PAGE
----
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I spend a lot of time in my lectures this week discussing the many connections between the development of modern capitalism, on the one hand, and the Atlantic slave trade and slavery in the British Empire, on the other. Demands for reparations for the ancestors of slavery’s victims from activists, scholars, and Caribbean governments continue to this day and have attracted greater support in recent years. The collaborative digital research project and database, “Legacies of British Slave-Ownership,” also attracted media attention to elite Britons whose ancestors received compensation for the emancipation of their human property from the British government in 1834. Use the short newspaper articles, other pieces, and podcast to reflect on how we should confront and deal with the legacy of race-based slavery–and the histories of inequality that continue long after it–today.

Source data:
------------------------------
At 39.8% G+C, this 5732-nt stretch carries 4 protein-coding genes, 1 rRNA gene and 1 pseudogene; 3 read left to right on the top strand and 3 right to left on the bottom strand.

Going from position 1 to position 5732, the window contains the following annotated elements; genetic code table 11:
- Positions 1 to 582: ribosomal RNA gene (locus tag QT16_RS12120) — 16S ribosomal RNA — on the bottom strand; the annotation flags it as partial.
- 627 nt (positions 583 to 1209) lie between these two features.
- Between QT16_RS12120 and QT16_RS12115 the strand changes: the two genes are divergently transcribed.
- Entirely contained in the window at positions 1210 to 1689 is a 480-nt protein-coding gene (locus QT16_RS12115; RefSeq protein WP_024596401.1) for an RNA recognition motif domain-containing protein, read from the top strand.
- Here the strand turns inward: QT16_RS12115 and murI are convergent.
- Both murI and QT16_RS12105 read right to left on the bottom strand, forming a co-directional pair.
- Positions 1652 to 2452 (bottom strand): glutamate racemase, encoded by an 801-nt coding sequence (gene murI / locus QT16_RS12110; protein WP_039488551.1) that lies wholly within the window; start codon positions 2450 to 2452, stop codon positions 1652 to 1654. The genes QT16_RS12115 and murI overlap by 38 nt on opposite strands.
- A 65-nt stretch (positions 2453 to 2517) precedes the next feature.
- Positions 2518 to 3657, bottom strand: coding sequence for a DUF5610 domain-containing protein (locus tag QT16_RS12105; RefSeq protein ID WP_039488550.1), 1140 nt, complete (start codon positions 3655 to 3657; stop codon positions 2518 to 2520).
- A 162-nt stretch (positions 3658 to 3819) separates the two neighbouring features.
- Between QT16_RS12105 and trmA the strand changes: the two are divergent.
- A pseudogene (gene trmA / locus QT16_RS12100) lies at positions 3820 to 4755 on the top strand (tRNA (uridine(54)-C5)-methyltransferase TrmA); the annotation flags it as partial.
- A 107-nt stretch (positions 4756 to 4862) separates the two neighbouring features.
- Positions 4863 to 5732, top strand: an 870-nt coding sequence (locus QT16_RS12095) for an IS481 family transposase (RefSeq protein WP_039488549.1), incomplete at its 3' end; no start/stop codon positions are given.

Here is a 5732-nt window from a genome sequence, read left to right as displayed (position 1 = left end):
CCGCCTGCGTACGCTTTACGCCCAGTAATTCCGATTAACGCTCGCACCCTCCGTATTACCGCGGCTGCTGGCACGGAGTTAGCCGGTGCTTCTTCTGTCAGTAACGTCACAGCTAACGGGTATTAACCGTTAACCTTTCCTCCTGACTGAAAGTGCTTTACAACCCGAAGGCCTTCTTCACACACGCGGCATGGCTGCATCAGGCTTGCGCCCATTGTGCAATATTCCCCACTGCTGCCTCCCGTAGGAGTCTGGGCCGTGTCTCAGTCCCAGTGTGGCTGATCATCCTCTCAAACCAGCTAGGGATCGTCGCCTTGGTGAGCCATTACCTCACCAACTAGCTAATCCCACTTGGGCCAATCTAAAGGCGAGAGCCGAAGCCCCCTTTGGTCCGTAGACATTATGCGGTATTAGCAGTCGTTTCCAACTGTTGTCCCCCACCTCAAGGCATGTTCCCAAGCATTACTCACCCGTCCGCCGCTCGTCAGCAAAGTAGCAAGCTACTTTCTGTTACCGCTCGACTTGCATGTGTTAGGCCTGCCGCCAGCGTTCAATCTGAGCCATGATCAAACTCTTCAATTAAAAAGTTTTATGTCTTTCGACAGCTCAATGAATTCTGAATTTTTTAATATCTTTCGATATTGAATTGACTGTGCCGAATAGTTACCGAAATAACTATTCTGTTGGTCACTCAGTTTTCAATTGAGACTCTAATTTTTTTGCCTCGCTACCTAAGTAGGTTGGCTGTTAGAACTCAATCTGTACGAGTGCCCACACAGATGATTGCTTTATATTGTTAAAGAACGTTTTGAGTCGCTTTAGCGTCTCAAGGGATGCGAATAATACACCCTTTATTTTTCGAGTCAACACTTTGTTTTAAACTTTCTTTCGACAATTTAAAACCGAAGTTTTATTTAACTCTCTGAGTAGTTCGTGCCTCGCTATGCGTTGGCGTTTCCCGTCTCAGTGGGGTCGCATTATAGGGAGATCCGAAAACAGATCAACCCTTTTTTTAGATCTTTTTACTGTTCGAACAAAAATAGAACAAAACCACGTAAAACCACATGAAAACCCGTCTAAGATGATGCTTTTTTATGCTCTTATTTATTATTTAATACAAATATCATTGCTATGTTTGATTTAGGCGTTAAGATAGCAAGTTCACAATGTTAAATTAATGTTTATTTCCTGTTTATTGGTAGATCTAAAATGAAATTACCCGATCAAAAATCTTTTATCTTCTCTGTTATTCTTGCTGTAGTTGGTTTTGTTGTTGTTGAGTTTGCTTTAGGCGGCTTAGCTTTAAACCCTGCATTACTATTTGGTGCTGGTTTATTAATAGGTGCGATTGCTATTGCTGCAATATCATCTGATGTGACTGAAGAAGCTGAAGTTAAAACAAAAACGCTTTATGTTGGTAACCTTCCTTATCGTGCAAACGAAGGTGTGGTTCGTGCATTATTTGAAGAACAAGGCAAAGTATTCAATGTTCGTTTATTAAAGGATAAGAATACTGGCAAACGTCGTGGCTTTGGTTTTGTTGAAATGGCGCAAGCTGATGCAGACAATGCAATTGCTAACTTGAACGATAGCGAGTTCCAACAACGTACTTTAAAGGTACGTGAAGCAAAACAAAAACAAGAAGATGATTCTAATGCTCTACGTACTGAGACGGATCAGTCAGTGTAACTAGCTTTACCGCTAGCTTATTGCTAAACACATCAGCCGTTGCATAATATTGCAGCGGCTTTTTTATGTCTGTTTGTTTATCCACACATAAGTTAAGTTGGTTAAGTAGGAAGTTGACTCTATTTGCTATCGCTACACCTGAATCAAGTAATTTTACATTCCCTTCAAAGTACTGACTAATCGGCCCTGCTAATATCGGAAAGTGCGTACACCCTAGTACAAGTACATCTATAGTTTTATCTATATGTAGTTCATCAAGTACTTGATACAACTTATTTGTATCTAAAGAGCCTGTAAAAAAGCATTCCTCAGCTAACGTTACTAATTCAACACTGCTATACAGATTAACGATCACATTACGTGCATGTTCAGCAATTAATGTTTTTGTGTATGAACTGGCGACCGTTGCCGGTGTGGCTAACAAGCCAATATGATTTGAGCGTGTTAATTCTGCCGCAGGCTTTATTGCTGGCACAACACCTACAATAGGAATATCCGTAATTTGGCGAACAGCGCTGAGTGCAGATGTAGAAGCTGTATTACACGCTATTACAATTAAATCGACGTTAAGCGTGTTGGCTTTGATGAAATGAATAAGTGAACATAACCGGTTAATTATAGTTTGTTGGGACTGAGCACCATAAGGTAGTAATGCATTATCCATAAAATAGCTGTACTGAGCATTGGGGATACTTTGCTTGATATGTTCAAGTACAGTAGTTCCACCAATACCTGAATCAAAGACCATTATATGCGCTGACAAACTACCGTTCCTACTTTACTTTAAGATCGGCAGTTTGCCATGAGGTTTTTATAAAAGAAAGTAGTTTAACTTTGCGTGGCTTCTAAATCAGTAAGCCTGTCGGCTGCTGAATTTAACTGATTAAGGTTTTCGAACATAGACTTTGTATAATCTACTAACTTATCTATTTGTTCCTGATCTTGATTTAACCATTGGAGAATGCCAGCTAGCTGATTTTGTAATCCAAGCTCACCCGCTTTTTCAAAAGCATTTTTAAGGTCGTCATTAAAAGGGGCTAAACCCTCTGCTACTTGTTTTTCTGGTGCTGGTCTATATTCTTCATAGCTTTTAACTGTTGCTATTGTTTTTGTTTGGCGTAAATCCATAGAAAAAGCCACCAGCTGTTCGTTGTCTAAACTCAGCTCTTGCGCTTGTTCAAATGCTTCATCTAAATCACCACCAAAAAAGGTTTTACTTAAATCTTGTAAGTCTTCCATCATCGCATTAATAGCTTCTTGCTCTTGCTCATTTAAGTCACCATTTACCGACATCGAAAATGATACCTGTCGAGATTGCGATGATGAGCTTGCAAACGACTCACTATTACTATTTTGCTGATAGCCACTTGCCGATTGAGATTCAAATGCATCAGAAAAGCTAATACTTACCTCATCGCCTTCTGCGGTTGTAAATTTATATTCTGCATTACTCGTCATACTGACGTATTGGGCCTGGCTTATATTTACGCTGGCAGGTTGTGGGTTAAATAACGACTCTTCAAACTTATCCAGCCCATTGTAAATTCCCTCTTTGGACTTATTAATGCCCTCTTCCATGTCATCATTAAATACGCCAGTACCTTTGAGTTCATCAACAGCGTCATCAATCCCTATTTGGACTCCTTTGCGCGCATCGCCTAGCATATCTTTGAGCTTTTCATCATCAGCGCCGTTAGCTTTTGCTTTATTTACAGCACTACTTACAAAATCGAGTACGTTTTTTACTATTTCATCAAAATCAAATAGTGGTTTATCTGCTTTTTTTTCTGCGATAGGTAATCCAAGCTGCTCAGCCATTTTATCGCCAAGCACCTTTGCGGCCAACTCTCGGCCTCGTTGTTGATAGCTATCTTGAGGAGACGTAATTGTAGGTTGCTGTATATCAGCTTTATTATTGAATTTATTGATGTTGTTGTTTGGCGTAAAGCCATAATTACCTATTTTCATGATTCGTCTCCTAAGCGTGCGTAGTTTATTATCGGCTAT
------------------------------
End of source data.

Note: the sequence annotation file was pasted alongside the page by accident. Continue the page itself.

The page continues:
Episode 2 of the podcast series the History of American Slavery, hosted by Rebecca Onion and Jamelle Bouie, begins with the extraordinary life of Olaudah Equiano, which leads the hosts into an interesting conversation regarding the importance and power but also the limitations of biographies as sources on the past. (Think of their short discussion over whether Equiano was born in Nigeria or the Carolinas.) Equaino’s autobiography is not only one of a very small number of first-person accounts of the Middle Passage and slavery, but it was also a powerful weapon in the battle against the slave trade during his own lifetime, so its significance is undeniable. And yet, as the hosts note, there are some problems with relying solely on one extraordinary life. What are some of the strengths and possible limitations of biography in Equiano’s case? Even if his experiences were not representative of those of the majority of enslaved people, historians like Marcus Rediker argue that it is an invaluable source of the history and experience of the slave trade in general (and not only on the life of Equiano). Why, and what you think about this argument?

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